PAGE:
Monday, June 18th, 2018
6 Classic Bellingham Beers: A Beginner’s Guide
Brandon Fralic

When it comes to beer — like most things in life — we’ve all gotta start somewhere. My love for Bellingham beer began at Boundary Bay on my 21st birthday nearly a decade ago. In the years since I have observed the Bellingham beer scene blossom — from a two-brewery town to today’s boomtown of over a dozen breweries. And with more breweries on the way, “Beeringham” shows no signs of slowing down.

(Check out Bellingham’s recent beer awards, here.)

Boundary Bay Brewing Co. / Credit: Heather Hulbert

If you’re new to town, just visiting, or exploring Bellingham’s independent breweries for the first time, the sheer number of Tap Trail stops in Bellingham can be overwhelming. Where does one begin?

To point beer-curious folks in the right direction, I’ve rounded up six of Bellingham’s most time-tested brews. Many of these are personal favorites. Yet they also represent the wide variety of styles brewed here. Yes, we tend to champion our IPAs in the northwest, but you’ll find more than bitter brews on this list. To back up my claims, I’ve included links to the most popular Bellingham brews from trusted beer rating site, Beer Advocate. As they say, respect beer!

The Classics

These are the three oldest breweries in Bellingham proper (excluding the excellent North Fork Brewery in Deming). Boundary Bay started brewing in 1995 and remains a local favorite. You’re not a true Bellinghamster if you don’t own one of their classic Save the Ales hoodies. Chuckanut came along in 2008, winning Small Brewpub of the Year at the Great American Beer Festival in 2009. Kulshan Brewing was founded in the Sunnyland neighborhood in 2012 and has since opened a 30-barrel brewhouse at their second location, K2.

Boundary Bay Brewery

Boundary Bay’s classic India Passage Ale (IPA) was one of the first IPAs brewed in the northwest. Its 78 IBUs are offset by a big malt bill, balancing out the bitterness and making it the perfect gateway IPA for newbies to the style. It was the first IPA I can remember trying, and I’ll continue to raise a pint of Boundary Bay IPA for many years to come.

Perhaps tied for popularity is Boundary’s classic Scotch Style Ale. Boasting the same strength as Boundary Bay IPA (6.4% ABV), the Scotch is significantly sweeter, with relatively low bitterness. And it has stood the test of time. First brewed in 1995, this beer makes for an excellent introduction to the Bellingham beer scene — it’s one of the oldest (if not the oldest) Bellingham beers still in production today.

Learn more about Boundary Bay Brewery here:

Chuckanut Brewery and Kitchen

Admittedly, I don’t always drink German lagers. But when I do, I prefer Chuckanut — and I’m not alone. Winner of countless awards for their German-style “bier”, Chuckanut continues to crank out the highest quality beer year after year. Most recently, their Pilsner Lager and Kolsch German Style Ale (both 5% ABV) took home Gold Medals at the World Beer Cup. Both styles are a great place to start — not only at Chuckanut but in the Bellingham beer scene as a whole. Diehard lager lovers will not be disappointed.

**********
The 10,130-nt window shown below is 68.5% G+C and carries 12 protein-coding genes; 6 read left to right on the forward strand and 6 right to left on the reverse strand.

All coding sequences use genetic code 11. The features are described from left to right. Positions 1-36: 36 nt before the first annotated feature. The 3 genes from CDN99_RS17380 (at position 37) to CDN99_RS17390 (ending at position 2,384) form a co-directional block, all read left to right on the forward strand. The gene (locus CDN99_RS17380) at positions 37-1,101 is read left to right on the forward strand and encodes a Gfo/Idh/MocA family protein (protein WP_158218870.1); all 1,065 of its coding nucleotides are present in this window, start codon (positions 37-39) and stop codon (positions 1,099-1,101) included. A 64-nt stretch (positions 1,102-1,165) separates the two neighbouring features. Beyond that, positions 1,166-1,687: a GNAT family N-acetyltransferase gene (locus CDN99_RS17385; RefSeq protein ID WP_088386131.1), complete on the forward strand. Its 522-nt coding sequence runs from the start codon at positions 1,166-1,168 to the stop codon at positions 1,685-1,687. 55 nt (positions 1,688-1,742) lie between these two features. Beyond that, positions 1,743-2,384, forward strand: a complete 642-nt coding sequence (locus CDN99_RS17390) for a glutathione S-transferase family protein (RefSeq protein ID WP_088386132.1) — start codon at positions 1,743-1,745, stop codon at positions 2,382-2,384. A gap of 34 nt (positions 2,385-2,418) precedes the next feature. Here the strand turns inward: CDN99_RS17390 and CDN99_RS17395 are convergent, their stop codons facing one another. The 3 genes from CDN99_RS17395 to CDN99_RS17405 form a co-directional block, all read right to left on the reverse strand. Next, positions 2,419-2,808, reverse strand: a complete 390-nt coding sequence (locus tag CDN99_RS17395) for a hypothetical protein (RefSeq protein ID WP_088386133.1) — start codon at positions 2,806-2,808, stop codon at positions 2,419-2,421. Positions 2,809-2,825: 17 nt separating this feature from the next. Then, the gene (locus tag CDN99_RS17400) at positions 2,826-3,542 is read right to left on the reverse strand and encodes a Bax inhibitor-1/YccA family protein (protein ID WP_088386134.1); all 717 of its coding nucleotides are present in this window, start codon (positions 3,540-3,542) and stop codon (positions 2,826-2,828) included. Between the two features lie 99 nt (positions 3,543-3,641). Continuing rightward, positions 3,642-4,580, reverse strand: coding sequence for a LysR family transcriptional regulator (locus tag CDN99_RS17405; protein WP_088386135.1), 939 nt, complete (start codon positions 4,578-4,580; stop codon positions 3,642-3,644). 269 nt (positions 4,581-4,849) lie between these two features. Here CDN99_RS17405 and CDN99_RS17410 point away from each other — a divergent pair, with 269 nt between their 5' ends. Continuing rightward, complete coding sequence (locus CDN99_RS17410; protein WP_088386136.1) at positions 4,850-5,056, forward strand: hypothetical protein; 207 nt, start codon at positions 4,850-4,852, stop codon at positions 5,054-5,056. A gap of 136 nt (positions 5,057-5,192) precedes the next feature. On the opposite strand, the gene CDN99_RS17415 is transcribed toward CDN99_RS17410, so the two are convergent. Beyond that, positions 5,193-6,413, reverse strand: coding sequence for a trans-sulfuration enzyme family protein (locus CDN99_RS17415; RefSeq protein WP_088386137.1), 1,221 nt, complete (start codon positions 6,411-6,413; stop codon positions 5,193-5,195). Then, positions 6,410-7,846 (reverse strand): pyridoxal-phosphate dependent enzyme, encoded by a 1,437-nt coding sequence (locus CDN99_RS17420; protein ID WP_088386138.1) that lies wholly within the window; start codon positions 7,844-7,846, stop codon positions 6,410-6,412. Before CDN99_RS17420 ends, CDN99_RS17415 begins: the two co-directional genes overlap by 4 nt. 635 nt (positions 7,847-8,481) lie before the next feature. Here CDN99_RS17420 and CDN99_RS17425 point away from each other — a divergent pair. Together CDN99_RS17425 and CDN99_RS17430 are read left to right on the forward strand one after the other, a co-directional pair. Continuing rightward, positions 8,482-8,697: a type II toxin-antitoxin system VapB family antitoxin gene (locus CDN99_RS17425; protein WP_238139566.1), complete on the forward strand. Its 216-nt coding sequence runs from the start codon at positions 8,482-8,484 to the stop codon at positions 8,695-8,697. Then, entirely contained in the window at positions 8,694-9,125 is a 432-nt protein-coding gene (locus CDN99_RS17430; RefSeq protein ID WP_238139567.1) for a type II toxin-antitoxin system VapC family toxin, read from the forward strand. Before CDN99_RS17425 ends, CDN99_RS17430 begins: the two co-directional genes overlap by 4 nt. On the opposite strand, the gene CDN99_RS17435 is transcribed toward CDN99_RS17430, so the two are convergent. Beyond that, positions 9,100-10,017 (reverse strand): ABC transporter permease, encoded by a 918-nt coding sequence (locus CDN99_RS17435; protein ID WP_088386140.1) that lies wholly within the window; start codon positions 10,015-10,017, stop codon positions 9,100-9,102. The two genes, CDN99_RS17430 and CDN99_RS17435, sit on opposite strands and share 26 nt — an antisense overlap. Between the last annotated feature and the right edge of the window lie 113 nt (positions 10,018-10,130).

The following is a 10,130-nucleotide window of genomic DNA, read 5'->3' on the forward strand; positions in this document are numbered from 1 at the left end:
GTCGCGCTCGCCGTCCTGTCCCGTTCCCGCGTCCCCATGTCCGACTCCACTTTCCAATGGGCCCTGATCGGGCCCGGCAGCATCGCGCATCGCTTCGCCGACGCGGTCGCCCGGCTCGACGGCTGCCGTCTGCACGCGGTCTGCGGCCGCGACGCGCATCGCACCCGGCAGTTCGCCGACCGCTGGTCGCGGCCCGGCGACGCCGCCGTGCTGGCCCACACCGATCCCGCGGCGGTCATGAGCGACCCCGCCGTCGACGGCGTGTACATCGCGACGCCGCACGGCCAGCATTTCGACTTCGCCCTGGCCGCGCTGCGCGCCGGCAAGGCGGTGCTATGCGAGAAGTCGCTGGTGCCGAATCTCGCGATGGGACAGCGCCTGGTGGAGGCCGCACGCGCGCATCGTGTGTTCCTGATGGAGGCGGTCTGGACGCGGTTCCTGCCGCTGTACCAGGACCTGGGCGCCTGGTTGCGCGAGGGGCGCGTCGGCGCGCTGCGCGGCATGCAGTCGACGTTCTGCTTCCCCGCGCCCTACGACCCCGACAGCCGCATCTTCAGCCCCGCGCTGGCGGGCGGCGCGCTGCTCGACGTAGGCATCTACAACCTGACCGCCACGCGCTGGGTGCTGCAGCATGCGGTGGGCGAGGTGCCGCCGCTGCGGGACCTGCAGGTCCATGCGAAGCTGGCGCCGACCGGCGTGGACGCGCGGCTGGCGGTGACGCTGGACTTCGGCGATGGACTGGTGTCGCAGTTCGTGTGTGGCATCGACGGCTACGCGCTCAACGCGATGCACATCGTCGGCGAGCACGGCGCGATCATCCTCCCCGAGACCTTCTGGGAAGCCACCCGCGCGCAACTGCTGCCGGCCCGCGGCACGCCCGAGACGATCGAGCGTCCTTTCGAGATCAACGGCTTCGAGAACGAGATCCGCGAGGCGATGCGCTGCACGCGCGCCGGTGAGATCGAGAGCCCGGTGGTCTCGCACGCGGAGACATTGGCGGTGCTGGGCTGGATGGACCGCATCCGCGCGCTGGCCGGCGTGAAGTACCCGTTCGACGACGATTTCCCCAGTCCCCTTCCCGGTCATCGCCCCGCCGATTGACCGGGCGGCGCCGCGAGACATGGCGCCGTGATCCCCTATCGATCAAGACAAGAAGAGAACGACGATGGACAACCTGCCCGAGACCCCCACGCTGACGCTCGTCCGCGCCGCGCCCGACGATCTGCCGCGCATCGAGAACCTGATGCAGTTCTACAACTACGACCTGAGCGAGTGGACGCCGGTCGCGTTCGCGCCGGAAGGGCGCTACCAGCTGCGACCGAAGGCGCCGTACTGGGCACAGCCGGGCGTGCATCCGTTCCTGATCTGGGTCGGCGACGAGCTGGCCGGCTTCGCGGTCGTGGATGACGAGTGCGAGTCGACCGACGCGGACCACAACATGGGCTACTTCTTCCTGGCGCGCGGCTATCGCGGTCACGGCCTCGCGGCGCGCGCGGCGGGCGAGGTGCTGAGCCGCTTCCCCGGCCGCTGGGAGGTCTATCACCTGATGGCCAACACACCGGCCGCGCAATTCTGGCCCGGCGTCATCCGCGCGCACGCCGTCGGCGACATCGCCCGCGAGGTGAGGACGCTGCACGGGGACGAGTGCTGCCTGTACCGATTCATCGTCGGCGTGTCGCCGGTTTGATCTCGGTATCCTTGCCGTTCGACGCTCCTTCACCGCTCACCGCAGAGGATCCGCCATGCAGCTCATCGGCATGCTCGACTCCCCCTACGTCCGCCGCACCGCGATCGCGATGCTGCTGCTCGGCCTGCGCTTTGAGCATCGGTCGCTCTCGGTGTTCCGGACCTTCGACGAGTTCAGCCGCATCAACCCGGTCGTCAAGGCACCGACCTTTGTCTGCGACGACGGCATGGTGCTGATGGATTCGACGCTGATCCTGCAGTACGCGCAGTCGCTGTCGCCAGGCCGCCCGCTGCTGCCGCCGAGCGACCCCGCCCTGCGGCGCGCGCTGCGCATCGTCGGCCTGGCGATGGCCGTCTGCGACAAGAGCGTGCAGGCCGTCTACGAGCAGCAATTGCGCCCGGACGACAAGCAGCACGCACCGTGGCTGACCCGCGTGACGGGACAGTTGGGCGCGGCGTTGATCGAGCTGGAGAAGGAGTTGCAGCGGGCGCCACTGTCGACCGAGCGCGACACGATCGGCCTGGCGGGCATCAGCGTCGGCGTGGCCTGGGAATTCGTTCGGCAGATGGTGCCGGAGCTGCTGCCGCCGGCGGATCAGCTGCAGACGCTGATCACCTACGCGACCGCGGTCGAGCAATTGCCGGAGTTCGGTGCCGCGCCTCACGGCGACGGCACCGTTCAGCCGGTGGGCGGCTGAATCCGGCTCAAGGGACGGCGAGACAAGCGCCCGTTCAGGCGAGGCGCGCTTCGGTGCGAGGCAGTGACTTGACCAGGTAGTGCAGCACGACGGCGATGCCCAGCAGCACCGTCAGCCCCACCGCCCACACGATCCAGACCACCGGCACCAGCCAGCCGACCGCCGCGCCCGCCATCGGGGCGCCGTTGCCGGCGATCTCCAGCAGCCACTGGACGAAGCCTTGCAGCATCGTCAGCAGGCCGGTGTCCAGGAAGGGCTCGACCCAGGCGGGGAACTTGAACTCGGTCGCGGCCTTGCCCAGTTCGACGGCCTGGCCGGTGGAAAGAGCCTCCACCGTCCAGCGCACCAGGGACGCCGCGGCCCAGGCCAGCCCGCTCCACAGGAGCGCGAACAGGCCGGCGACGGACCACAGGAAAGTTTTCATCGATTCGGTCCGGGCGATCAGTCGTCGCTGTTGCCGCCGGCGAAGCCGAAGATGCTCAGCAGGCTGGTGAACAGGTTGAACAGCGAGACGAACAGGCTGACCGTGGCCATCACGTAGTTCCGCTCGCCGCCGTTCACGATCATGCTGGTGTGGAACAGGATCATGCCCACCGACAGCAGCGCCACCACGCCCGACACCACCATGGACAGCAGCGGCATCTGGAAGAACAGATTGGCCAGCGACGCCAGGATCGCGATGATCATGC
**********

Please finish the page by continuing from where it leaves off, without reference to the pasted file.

Chuckanut Brewery lagers.

Learn more about Chuckanut Brewery here:

Kulshan Brewing

The most popular Kulshan beer on rating sites is Bastard Kat IPA, hands-down. Think classic West Coast IPA — crisp, piney, and full of citrusy Cascade hops. It even comes in at a devilish 6.66% ABV. Find this one in the green cans at local beer shops and markets.

Kulshan Brewing, Bellingham, Craft Beer, Super Bowl

Kulshan Bastard Kat IPA.

On the other end of the spectrum, Russian Imperial Stout is consistently among Kulshan’s highest-rated beers. And for good reason. This boozy brew (9.5% ABV) earned Double Gold, tying for Best Stout in Sip Northwest’s 2017 Best of the Northwest awards. It’s a silky-smooth introduction to the Kulshan lineup — seamlessly straddling the line between bold and approachable. A true Kulshan classic.

Learn more about Kulshan Brewing here:

These are just six of the hundreds of beers brewed locally in Bellingham. For further exploration, check out Bellingham’s New Classics — including beers from Wander, Aslan, and Structures. Because once you’ve experienced a few Bellingham classics, there’s no turning back.

Also, see our Beer page for more posts about Bellingham Craft Beer.

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About the Author:

Freelance writer Brandon Fralic has called Bellingham home since 2006. He writes about the outdoors, travel, and craft beer for a variety of regional publications. Brandon co-founded Beers at the Bottom in 2013 to highlight Pacific Northwest trails and ales. His first book, Beer Hiking Pacific Northwest, was released in 2018.